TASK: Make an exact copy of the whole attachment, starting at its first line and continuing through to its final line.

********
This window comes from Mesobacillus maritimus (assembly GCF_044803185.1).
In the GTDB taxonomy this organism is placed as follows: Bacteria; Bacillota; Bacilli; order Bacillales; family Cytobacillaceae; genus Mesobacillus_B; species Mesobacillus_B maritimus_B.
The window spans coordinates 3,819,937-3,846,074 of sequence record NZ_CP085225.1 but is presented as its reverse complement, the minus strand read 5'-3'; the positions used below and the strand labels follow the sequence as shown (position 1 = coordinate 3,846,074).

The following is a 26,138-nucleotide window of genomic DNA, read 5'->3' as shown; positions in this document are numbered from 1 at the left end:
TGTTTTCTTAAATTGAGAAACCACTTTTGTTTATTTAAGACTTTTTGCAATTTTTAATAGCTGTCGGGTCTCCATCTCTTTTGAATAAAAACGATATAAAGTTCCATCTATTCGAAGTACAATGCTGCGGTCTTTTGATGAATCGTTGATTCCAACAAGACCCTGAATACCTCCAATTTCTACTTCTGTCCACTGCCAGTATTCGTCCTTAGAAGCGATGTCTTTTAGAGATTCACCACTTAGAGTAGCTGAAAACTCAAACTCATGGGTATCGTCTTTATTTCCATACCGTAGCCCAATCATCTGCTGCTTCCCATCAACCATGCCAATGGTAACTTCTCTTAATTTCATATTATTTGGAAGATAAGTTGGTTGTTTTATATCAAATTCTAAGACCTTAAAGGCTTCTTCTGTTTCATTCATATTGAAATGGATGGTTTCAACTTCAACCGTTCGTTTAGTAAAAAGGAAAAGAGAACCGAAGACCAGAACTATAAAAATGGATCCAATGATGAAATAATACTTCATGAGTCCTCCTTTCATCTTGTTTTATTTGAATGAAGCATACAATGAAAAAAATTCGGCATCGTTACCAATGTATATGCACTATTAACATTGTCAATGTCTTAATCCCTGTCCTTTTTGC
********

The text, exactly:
This window comes from Mesobacillus maritimus (assembly GCF_044803185.1).
In the GTDB taxonomy this organism is placed as follows: Bacteria; Bacillota; Bacilli; order Bacillales; family Cytobacillaceae; genus Mesobacillus_B; species Mesobacillus_B maritimus_B.
The window spans coordinates 3,819,937-3,846,074 of sequence record NZ_CP085225.1 but is presented as its reverse complement, the minus strand read 5'-3'; the positions used below and the strand labels follow the sequence as shown (position 1 = coordinate 3,846,074).

The following is a 26,138-nucleotide window of genomic DNA, read 5'->3' as shown; positions in this document are numbered from 1 at the left end:
TGTTTTCTTAAATTGAGAAACCACTTTTGTTTATTTAAGACTTTTTGCAATTTTTAATAGCTGTCGGGTCTCCATCTCTTTTGAATAAAAACGATATAAAGTTCCATCTATTCGAAGTACAATGCTGCGGTCTTTTGATGAATCGTTGATTCCAACAAGACCCTGAATACCTCCAATTTCTACTTCTGTCCACTGCCAGTATTCGTCCTTAGAAGCGATGTCTTTTAGAGATTCACCACTTAGAGTAGCTGAAAACTCAAACTCATGGGTATCGTCTTTATTTCCATACCGTAGCCCAATCATCTGCTGCTTCCCATCAACCATGCCAATGGTAACTTCTCTTAATTTCATATTATTTGGAAGATAAGTTGGTTGTTTTATATCAAATTCTAAGACCTTAAAGGCTTCTTCTGTTTCATTCATATTGAAATGGATGGTTTCAACTTCAACCGTTCGTTTAGTAAAAAGGAAAAGAGAACCGAAGACCAGAACTATAAAAATGGATCCAATGATGAAATAATACTTCATGAGTCCTCCTTTCATCTTGTTTTATTTGAATGAAGCATACAATGAAAAAAATTCGGCATCGTTACCAATGTATATGCACTATTAACATTGTCAATGTCTTAATCCCTGTCCTTTTTGC